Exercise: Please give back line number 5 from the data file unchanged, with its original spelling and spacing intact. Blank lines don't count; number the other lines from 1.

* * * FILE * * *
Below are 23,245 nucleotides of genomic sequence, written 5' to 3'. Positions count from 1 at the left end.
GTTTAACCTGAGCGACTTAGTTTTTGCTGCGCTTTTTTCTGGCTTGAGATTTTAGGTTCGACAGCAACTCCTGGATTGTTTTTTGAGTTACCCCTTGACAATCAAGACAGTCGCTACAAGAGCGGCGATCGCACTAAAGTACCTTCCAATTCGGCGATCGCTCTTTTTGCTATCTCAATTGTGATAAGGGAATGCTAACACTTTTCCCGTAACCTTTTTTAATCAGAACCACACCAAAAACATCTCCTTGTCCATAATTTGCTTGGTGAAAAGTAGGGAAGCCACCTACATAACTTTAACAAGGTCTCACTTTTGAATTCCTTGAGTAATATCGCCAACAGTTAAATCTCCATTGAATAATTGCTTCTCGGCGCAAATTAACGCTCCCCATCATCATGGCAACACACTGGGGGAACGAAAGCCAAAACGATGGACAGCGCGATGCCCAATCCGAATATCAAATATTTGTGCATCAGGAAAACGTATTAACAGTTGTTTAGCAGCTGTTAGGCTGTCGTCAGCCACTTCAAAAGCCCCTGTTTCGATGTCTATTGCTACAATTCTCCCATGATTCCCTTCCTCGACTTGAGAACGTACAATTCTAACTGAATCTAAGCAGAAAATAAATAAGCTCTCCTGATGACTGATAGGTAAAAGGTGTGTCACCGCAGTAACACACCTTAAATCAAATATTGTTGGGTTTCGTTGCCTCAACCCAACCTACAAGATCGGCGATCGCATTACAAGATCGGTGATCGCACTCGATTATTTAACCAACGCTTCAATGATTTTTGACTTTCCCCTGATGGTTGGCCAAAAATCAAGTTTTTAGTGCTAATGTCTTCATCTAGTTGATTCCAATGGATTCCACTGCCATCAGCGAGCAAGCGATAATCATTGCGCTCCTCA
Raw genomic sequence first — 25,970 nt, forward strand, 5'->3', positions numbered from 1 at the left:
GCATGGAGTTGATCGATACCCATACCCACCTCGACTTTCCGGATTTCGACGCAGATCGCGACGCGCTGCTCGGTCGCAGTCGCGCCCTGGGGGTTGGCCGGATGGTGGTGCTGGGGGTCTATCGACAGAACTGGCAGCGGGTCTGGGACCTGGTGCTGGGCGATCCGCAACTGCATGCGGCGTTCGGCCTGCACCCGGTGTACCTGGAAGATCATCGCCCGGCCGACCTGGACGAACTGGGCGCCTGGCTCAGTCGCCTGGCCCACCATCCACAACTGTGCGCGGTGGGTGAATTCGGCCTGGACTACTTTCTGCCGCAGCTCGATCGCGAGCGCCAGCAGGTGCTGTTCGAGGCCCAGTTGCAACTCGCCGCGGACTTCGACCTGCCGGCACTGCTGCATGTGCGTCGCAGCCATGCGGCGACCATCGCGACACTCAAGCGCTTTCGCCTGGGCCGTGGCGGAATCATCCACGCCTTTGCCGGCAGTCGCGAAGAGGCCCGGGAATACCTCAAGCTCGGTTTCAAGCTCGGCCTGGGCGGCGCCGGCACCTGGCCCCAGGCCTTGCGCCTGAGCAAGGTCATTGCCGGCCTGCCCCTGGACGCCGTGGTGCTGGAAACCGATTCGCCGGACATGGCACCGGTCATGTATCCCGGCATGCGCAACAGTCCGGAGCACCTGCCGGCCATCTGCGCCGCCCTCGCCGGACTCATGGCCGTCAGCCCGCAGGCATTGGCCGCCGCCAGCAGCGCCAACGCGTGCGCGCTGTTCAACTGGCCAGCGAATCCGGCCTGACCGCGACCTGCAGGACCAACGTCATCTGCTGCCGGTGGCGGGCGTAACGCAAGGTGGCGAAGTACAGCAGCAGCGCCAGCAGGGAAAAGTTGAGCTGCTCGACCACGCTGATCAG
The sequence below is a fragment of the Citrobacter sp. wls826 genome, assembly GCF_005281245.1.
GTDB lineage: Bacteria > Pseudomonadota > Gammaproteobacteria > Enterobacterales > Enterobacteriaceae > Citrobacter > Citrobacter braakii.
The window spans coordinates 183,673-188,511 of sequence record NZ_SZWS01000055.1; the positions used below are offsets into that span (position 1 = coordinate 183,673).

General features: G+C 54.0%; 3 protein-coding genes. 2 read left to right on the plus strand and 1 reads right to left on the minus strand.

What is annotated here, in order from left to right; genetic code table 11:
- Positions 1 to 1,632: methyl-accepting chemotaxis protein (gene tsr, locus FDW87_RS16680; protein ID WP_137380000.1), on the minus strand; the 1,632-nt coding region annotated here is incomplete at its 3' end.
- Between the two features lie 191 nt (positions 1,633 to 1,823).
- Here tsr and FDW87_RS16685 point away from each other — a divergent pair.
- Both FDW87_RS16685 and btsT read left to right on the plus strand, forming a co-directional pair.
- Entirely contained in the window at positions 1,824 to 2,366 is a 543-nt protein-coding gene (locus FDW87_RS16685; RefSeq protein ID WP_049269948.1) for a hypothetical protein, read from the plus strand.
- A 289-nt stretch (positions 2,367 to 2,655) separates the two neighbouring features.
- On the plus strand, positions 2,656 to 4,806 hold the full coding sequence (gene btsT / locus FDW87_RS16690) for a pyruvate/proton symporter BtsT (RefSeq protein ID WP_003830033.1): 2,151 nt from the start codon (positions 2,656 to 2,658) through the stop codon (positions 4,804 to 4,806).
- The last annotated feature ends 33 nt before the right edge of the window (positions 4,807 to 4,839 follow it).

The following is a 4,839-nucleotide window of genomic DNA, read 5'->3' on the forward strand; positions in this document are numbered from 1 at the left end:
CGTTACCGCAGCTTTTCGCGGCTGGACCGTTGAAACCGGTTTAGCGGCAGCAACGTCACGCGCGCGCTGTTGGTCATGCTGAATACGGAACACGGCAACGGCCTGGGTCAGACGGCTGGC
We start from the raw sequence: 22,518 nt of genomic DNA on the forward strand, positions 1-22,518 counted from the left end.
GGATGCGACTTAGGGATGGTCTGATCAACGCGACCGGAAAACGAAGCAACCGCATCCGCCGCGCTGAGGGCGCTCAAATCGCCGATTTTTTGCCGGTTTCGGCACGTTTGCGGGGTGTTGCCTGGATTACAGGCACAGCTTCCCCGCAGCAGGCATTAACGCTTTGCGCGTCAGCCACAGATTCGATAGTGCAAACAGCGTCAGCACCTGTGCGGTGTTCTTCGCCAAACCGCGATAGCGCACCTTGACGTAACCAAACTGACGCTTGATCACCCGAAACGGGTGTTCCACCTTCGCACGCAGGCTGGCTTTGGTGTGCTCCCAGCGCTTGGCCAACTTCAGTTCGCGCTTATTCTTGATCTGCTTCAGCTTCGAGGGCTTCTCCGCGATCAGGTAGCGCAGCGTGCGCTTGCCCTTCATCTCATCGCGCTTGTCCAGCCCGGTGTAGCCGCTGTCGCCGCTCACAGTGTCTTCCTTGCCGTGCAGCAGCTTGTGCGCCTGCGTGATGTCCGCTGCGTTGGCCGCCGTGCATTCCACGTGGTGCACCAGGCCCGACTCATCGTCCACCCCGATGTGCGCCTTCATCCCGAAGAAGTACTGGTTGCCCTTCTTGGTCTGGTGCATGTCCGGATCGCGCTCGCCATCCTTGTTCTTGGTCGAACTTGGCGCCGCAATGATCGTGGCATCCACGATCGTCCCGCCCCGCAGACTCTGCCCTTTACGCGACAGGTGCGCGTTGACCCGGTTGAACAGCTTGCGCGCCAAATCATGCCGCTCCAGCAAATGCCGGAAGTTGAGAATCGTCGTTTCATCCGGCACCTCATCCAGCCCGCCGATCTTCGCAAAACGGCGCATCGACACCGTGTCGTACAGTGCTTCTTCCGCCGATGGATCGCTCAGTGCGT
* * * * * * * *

The sequence below is a fragment of the Citrobacter sp. wls826 genome, assembly GCF_005281245.1.